July 2007 ends an era, as the last of the Atlanta bars in that adult playground that had become part of the city's identity closes it doors and the "Developers" take over. The city's former sin district - Buckhead Village - is no more. By September the razing of the empty buildings will begin and at the end of 2008, the homogonized and professionally bland will have completed sucking part of the soul out of our fair city.
When I first moved to Atlanta in 1998, I moved to Buckhead. It was vibrant and full of life, Friday nights the streets packed with people roughly my own age drinking and flirting and wandering the streets. True, few of them looked like me as I was black and they were other, but found place after place that let me wander in and spend my money freely. Drinks at the World Bar were $2. All of 'em. On Sunday night's Otto's looked like something out of music video. The Havana Club had a live Latin Band that jazzed up the place. The Backroom at CJ's Landing. The place simply known as Bar. Goldfinger's with the continous Bond films on loop in the basement. The rooftop decks and back alley stages and that little guy in the cart that sold $3 hambugers and $2 sodas at 3am and made a killing.
I had regular forays on Fridays at the now razed to the ground club Liquid Assets, a club that on a given Friday night would 1) let you in free 2) give away free drinks until 10pm and 3) serve a free breakfast buffet at midnight. Many an evening found me a friends with 20 or more to be drunk drinks on the table easing through another warm Georgia night. When I was "between postions" me and similar situationed friend spent many an afternoon after interviews in the Buck ensconsed in a little wine bar before we wandered down to Fellini's to finish off.
At it's height, the Village had over 100 businesses with liquor licences in less than a 4 block radius. I think I went into all of them.
Then things went downhill. The popular consensus was that the infamous incident involving Ray Lewis' friends started the downfall, but it began before that. And as much as I hate to admit it, we finally finished it off. And when I say we, I mean we as in the black people. At least the young black people.
Now we didn't start the problem, the area had always had issues - DUI, rape, assault. It was nothing to see five or six folks hauled off everynight. But one of the cool things about Buckhead in the late 90's was that everybody there, could get into everyplace there. However when "we" showed up, you would have thought the party was in the street. Underage patrons abounded and as far back as 2004 I stopped hanging in the Buck simply because of this. I still hit Mike & Angelos from time to time, but the Friday nights were a no-no.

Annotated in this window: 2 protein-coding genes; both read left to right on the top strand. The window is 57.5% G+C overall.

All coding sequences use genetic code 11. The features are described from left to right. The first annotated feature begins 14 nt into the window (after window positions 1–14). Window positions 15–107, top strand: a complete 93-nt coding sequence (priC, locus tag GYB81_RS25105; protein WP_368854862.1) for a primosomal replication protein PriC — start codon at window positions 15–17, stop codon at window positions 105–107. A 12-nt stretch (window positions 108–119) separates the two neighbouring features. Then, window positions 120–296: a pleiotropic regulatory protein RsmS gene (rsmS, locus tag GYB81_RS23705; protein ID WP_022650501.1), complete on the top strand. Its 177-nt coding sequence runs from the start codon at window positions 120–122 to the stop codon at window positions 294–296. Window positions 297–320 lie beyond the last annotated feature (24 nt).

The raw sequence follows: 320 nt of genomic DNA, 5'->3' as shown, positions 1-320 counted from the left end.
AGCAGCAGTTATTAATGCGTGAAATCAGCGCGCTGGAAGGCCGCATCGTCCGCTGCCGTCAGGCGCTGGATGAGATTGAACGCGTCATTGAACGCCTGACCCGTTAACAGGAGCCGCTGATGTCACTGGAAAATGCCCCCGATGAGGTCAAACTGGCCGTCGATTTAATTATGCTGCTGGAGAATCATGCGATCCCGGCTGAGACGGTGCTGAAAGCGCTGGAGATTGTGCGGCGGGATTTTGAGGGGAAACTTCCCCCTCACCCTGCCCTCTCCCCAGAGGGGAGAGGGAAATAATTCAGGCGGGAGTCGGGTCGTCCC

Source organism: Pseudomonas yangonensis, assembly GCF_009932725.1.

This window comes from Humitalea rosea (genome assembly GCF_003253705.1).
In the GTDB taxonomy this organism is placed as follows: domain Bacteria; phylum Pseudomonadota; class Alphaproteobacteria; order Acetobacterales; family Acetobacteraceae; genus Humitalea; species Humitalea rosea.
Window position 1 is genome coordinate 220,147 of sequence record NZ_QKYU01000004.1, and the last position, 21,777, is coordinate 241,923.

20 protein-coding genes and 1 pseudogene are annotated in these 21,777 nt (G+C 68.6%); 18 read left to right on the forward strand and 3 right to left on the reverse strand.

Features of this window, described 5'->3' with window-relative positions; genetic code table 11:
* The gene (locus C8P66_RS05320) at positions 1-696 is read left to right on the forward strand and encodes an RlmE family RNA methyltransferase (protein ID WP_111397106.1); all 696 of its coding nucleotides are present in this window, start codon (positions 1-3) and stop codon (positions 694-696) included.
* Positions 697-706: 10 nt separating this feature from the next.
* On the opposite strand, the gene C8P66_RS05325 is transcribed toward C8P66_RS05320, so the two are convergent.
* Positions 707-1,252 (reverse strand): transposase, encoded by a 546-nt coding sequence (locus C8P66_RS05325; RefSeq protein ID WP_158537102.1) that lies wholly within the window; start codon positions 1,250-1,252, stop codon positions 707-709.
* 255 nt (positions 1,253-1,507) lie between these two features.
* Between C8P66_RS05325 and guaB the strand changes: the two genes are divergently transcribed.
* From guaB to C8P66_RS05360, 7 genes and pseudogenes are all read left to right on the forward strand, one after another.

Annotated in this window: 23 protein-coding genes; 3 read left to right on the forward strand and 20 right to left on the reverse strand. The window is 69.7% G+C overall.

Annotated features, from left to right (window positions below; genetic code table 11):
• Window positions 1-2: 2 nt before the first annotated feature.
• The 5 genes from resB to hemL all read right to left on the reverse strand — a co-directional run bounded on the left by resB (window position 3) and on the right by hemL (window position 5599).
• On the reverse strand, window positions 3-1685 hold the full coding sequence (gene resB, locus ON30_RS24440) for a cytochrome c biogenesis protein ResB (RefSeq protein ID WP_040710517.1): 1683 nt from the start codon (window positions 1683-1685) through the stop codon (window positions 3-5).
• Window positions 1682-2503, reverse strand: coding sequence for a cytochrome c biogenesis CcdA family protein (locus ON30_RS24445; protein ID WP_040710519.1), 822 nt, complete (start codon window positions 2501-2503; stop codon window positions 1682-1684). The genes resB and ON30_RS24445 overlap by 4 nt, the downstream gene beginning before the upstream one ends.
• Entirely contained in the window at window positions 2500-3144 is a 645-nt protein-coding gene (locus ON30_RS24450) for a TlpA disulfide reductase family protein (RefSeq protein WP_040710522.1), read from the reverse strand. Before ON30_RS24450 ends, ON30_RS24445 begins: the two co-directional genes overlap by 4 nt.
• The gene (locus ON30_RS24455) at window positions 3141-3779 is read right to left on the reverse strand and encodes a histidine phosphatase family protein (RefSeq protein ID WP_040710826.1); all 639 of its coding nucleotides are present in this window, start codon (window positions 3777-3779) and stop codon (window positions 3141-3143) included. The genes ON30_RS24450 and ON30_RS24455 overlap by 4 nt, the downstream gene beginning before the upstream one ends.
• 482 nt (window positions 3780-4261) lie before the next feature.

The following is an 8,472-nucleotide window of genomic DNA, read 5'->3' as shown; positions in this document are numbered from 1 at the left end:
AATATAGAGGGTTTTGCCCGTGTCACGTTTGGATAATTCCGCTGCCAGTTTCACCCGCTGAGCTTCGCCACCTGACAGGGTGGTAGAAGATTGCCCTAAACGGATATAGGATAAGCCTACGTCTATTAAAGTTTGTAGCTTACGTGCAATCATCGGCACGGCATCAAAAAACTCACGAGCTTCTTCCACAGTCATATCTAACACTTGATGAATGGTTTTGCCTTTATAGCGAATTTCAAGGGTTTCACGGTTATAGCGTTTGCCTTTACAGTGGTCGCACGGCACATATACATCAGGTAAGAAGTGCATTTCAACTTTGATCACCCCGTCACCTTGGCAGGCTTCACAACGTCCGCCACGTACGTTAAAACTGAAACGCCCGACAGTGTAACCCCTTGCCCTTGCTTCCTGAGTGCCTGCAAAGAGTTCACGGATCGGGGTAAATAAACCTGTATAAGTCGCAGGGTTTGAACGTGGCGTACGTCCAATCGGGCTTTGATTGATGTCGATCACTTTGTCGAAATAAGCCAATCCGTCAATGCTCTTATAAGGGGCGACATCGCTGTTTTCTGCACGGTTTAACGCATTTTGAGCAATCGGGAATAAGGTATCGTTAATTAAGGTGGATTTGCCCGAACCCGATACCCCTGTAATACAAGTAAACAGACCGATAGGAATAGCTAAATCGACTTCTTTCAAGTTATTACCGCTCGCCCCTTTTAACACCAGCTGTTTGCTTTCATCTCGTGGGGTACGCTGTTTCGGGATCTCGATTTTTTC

Older brothers had been hanging out in Buckhead off and on for years. But the younger, wilder crowds eventually followed seemed to believe that sitting on the corner was preferable to actually going in anywhere. Provided they could get in. And their reluctance to leave an area once they realized they couldn't get in scared off patrons who might actually spend money. And so the clubs went away.
I hate to say it, but it's the truth. The change of club hours by the city in a blatantly obvious ploy to build up their own dying venue - the underground - was merely the final straw.
You can blame a certain degree of racism, but that's simply the world we live in. This not to say that all black people or gatherings do this, but once the standard is lowered, the downfall is inevitable. Even among black events. Freaknik. First Friday. We as a social group have a tendency to crowd and then overstay our welcome. And though the places we patronize respect our dollar - which is just as green as the next man - they're in it for the long haul, and we are a fickle bunch. See Shout, Twist, Dave and Busters, and so on. We come, party hard and disappear after having run off their other customers, and wonder why we get strange looks.
So bye Buckhead. Sorry about that. But we still have Midtown. For now. At least until Trump gets here.
Barkeep...gimme and old gin and tonic. For an old friend.